Humanitarian Assistance and Disaster Relief: The Quad’s Path Forward in Southeast Asia
The following is an excerpt from an op-ed by Blake Berger, ASPI Associate Director, originally published in The Diplomat.
With Australia hosting the 27th iteration of the Malabar exercise in August 2023, Quad countries have once again demonstrated that it’s full steam ahead for the group’s maritime cooperation. Yet, it is important to recognize that the exercises technically fall outside of the Quad’s remit, because there is still internal reticence to explicitly incorporate a collective defense position, as well as pushback from regional partners. That said, within these political limits and regional dynamics, Australia, India, Japan, and the United States are still taking concrete steps to increase their efforts to enhance cooperation across a variety of issue areas, most importantly the provision of public goods in the Indo-Pacific.
In light of the political realities, non-traditional security, especially humanitarian assistance and disaster relief (HA/DR), should be bolstered and framed within the Quad’s public goods agenda as a mechanism to enhance cooperation with the Association of Southeast Asian Nations (ASEAN). With the depoliticized nature of HA/DR, these exercises and activities avoid the risk of running afoul of regional politics and mitigate concerns about the Quad and traditional security, while simultaneously providing tangible, concrete public goods deliverables.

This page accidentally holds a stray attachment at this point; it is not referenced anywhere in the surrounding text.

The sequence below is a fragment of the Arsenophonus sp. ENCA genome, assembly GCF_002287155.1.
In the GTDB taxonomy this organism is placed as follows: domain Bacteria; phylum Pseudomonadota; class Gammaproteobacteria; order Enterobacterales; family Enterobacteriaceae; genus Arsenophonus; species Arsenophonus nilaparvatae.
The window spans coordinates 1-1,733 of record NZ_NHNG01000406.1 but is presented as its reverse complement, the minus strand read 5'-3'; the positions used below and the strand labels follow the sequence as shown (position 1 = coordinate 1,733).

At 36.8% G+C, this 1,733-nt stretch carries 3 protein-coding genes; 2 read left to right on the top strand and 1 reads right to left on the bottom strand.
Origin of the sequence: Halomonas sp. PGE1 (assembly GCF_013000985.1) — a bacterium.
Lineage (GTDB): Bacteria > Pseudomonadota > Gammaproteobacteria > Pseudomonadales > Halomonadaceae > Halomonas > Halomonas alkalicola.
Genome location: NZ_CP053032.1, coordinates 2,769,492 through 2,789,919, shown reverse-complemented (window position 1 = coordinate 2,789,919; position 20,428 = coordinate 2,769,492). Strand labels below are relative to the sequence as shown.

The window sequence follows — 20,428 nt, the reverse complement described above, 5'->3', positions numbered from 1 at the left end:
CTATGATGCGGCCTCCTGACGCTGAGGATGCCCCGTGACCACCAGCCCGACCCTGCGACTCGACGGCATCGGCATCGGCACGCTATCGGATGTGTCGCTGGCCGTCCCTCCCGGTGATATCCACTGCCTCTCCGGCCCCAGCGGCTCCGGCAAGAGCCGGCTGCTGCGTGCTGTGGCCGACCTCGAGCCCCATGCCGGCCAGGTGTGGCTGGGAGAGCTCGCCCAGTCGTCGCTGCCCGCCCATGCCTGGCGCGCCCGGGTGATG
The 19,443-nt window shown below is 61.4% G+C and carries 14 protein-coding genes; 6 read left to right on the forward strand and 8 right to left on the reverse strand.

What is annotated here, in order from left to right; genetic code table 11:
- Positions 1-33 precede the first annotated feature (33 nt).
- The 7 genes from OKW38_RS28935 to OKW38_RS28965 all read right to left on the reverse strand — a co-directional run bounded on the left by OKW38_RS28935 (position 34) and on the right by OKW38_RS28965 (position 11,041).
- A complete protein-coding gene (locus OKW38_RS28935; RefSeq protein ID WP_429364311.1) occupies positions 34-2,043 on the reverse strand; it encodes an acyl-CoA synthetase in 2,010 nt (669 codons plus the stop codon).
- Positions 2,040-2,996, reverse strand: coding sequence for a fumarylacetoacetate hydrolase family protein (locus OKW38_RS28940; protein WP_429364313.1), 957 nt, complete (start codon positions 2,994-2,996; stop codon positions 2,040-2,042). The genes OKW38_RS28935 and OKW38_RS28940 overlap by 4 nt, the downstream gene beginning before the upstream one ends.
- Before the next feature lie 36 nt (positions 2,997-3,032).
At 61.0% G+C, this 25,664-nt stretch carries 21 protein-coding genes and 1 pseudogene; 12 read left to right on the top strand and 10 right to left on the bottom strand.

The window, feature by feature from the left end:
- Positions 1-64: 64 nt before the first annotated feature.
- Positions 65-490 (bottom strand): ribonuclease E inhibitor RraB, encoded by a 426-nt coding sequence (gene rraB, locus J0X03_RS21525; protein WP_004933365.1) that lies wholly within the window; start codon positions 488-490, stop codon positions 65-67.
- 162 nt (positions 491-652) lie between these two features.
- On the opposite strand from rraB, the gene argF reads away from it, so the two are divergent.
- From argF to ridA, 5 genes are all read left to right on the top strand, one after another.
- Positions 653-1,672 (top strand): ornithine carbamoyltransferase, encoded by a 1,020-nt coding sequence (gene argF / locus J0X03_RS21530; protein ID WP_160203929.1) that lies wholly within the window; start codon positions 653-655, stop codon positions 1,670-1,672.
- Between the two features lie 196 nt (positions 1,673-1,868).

There’s no shortage of calls for deepening Quad security cooperation, but political sensibilities within and outside of the four members mean explicit, traditional security is effectively tabled. This is doubly so for external partners, particularly ASEAN. These concerns should not be taken lightly, as trepidations about forming an implicitly anti-China coalition derailed the first iteration of the Quad in 2008. Even in its new rendition, Canberra, New Delhi, and Tokyo remain less comfortable with traditional security activities than many policymakers in Washington. The “rebranding” of the Quad in 2021, largely a response to these concerns, shifted the grouping away from previous traditional security rhetoric in favor of a focus on public goods.
With climate change and natural disasters posing a serious and urgent risk to human security in geostrategically crucial Southeast Asia, HA/DR support and interoperability should be elevated as a top-tier priority in the Quad’s public goods engagement with ASEAN. The world witnessed its hottest month on record in July 2023, and Southeast Asia is one of the regions most likely to be severely impacted by climate change. Indeed, an ISEAS survey highlighted that climate change is one of ASEAN’s most pressing challenges.
While ASEAN has taken great steps to strengthen its own disaster resiliency and mitigation capabilities, an internal ASEAN survey highlighted that a majority of respondents viewed the region’s disaster resilience as generally weak. In 2021 alone, Southeast Asia was home to more internal displacement than anywhere else in the world due to natural disasters, with over five million Filipinos and close to 800,000 Indonesians and Vietnamese, respectively, displaced.
In light of this pressing need, HA/DR activities represent an optimal means to expand the Quad’s non-traditional security and public goods agenda while bolstering ties, capacity, and interoperability with ASEAN states. The grouping’s September 2022 “Guidelines for Quad Partnership on Humanitarian Assistance and Disaster Relief in the Indo-Pacific” underscore the weight the four states are putting behind this policy initiative and is precisely the right next step. Moreover, while the guidelines may be new, the four members’ engagement with Southeast Asia and ASEAN on HA/DR is certainly not.